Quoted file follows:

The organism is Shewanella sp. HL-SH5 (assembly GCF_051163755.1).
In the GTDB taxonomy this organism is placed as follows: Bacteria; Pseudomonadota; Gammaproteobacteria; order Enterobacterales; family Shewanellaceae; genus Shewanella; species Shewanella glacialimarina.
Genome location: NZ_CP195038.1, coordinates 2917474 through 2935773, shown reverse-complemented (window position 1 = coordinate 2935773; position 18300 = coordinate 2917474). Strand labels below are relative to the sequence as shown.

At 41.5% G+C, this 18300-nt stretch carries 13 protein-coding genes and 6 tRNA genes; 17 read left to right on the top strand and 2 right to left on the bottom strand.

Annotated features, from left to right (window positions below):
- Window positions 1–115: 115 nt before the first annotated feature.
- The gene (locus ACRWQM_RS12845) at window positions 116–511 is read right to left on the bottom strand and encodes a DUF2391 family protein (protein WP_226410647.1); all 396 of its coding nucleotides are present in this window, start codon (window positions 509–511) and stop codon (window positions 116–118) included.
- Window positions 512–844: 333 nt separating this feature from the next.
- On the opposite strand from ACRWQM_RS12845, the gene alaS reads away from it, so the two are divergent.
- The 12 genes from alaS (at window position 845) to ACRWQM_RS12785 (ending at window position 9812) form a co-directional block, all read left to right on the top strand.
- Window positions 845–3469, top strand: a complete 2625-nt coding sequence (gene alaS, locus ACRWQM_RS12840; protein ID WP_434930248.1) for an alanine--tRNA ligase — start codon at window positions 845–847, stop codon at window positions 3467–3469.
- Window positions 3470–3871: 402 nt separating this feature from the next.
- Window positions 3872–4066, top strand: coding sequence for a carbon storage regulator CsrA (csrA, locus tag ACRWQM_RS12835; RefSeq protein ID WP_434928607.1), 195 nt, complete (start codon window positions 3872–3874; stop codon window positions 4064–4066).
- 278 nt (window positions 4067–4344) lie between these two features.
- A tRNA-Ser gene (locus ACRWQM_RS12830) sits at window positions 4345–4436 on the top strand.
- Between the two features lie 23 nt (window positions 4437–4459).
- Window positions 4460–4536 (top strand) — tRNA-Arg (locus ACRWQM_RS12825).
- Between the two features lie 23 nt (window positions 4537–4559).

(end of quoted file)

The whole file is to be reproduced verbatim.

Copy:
The organism is Shewanella sp. HL-SH5 (assembly GCF_051163755.1).
In the GTDB taxonomy this organism is placed as follows: Bacteria; Pseudomonadota; Gammaproteobacteria; order Enterobacterales; family Shewanellaceae; genus Shewanella; species Shewanella glacialimarina.
Genome location: NZ_CP195038.1, coordinates 2917474 through 2935773, shown reverse-complemented (window position 1 = coordinate 2935773; position 18300 = coordinate 2917474). Strand labels below are relative to the sequence as shown.

At 41.5% G+C, this 18300-nt stretch carries 13 protein-coding genes and 6 tRNA genes; 17 read left to right on the top strand and 2 right to left on the bottom strand.

Annotated features, from left to right (window positions below):
- Window positions 1–115: 115 nt before the first annotated feature.
- The gene (locus ACRWQM_RS12845) at window positions 116–511 is read right to left on the bottom strand and encodes a DUF2391 family protein (protein WP_226410647.1); all 396 of its coding nucleotides are present in this window, start codon (window positions 509–511) and stop codon (window positions 116–118) included.
- Window positions 512–844: 333 nt separating this feature from the next.
- On the opposite strand from ACRWQM_RS12845, the gene alaS reads away from it, so the two are divergent.
- The 12 genes from alaS (at window position 845) to ACRWQM_RS12785 (ending at window position 9812) form a co-directional block, all read left to right on the top strand.
- Window positions 845–3469, top strand: a complete 2625-nt coding sequence (gene alaS, locus ACRWQM_RS12840; protein ID WP_434930248.1) for an alanine--tRNA ligase — start codon at window positions 845–847, stop codon at window positions 3467–3469.
- Window positions 3470–3871: 402 nt separating this feature from the next.
- Window positions 3872–4066, top strand: coding sequence for a carbon storage regulator CsrA (csrA, locus tag ACRWQM_RS12835; RefSeq protein ID WP_434928607.1), 195 nt, complete (start codon window positions 3872–3874; stop codon window positions 4064–4066).
- 278 nt (window positions 4067–4344) lie between these two features.
- A tRNA-Ser gene (locus ACRWQM_RS12830) sits at window positions 4345–4436 on the top strand.
- Between the two features lie 23 nt (window positions 4437–4459).
- Window positions 4460–4536 (top strand) — tRNA-Arg (locus ACRWQM_RS12825).
- Between the two features lie 23 nt (window positions 4537–4559).